BEIJING - China released a prominent AIDS activist from detention yesterday after he acknowledged leaking state secrets, apparently ending a case that drew widespread international criticism of the government.
The activist, Wan Yanhai, disappeared Aug. 25. It was later learned he had been placed under investigation by state security for disseminating a government AIDS report over the Internet.
China's official Xinhua News Agency said Wan had been detained on suspicion of illegally leaking state secrets and had been released after "confessing his crime."
Xinhua said Wan had delivered classified documents "to overseas individuals, media sources and Web sites."
In China, "state secrets" are defined broadly and can refer to any type of report meant for internal distribution. AIDS is considered a sensitive issue, and the government often is mistrustful of independent advocates or any organization that operates outside its control.
China has been slow to acknowledge publicly the impact of AIDS, but during the past year it has begun to talk more freely about the risk of a major health crisis developing in the country of 1.3 billion.
The government says about 1 million people are infected with AIDS or the virus that causes it, HIV, and it warns that unless the spread of the disease is controlled, China could have 10 million infected people by 2010. It has begun seeking more support from international groups and the pharmaceutical industry.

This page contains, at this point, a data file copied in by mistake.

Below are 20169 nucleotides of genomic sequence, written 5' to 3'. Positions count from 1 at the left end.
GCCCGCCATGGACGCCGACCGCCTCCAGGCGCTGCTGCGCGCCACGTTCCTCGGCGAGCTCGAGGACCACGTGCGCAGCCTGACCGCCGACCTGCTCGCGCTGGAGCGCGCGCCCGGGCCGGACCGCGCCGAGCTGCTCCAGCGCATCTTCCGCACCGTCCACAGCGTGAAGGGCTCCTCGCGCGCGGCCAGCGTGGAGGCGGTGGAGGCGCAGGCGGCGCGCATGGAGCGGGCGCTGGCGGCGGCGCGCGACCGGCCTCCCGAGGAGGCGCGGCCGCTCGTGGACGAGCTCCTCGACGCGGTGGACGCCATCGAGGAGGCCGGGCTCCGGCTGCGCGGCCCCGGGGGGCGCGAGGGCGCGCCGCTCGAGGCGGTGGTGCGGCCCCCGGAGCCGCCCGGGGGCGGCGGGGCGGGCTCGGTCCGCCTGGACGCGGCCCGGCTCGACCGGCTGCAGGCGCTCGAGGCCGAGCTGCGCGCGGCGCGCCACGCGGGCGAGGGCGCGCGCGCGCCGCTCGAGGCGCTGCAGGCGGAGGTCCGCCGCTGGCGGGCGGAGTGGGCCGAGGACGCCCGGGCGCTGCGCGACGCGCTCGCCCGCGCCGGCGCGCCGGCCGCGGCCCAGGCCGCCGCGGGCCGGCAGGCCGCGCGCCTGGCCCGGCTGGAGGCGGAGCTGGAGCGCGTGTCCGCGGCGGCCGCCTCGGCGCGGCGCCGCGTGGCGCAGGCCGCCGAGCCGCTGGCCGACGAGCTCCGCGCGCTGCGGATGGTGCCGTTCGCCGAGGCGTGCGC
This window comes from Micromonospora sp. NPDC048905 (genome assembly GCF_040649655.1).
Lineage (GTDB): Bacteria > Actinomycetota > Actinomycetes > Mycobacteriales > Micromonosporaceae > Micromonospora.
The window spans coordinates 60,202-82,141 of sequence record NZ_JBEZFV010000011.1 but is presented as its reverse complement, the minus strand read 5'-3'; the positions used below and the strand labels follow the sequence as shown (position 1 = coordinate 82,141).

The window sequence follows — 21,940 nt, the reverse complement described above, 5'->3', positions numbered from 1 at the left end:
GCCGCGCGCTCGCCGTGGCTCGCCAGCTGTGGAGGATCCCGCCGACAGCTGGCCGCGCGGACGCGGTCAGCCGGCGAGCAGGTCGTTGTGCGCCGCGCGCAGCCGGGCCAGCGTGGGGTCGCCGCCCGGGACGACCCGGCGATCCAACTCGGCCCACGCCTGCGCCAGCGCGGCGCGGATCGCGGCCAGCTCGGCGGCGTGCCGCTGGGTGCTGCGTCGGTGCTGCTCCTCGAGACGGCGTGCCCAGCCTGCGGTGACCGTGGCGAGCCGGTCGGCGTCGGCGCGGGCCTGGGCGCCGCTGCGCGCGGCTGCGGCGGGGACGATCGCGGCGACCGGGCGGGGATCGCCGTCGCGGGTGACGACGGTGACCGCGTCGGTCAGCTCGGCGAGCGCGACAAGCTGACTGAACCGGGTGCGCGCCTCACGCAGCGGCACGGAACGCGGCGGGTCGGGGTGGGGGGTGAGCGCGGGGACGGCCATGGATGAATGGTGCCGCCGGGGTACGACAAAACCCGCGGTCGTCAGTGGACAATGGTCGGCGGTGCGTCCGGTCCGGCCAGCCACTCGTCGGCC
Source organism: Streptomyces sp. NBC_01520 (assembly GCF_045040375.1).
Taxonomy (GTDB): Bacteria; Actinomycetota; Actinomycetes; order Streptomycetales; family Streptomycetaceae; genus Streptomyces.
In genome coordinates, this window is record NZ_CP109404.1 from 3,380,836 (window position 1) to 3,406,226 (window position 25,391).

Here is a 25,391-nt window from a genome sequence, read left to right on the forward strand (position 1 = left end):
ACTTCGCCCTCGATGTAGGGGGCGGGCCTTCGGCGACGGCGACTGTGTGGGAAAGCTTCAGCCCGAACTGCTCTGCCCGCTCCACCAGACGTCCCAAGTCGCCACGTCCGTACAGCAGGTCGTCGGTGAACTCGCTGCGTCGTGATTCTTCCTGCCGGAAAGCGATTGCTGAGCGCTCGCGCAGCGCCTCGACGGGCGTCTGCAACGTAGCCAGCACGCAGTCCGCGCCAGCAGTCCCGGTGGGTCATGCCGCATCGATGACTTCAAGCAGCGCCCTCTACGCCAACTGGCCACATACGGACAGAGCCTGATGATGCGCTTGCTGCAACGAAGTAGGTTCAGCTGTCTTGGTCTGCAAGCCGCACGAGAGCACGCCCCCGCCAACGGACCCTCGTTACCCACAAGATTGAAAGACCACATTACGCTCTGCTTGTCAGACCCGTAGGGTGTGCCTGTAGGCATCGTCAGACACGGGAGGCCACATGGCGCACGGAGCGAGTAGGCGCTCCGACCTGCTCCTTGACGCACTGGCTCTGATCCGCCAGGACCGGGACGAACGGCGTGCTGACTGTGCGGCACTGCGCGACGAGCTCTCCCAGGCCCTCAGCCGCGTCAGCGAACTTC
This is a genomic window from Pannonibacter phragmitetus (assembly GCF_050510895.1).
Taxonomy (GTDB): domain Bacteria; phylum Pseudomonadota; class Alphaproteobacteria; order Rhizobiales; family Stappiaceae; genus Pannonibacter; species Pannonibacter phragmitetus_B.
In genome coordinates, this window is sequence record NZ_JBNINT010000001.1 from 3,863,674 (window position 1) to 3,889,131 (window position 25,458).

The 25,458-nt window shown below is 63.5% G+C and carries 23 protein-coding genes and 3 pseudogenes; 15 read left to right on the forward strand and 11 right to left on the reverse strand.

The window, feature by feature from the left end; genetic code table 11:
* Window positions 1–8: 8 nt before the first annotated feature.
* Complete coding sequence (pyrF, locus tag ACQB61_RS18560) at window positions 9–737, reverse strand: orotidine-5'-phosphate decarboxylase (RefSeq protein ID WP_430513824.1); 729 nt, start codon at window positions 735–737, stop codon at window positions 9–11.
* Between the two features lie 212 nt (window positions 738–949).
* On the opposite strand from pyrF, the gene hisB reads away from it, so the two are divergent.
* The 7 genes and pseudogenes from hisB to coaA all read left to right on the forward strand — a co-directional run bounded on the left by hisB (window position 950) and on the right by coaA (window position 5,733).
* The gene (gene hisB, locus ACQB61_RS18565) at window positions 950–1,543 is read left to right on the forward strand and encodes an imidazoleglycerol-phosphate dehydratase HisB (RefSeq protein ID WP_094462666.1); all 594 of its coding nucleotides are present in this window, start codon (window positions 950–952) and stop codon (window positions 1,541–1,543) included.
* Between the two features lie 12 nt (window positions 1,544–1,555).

Wan, a former Health Ministry official, was one of the first AIDS advocates in China. He founded the Aizhi Action Project in 1994 to fight discrimination against homosexuals and people with AIDS. The project was closed this summer.
Wan called attention to the spread of AIDS through the purchase of blood from poor farmers in Henan province, and this was the issue that apparently got him in trouble. Underground blood banks pooled the blood, some of which was tainted, and re-injected it into the population. Health officials have been accused of covering up the scandal.
Wan told the Associated Press that he came under investigation for publicizing and distributing a report on AIDS in Henan.
He said he was mailed the report anonymously and did not realize he was breaking laws by publishing it on the Internet.
He admitted that publishing the report was a "mistake" but would not say whether he had been formally charged with a crime or had signed a confession.
Michael A. Lev writes for the Chicago Tribune, a Tribune Publishing newspaper.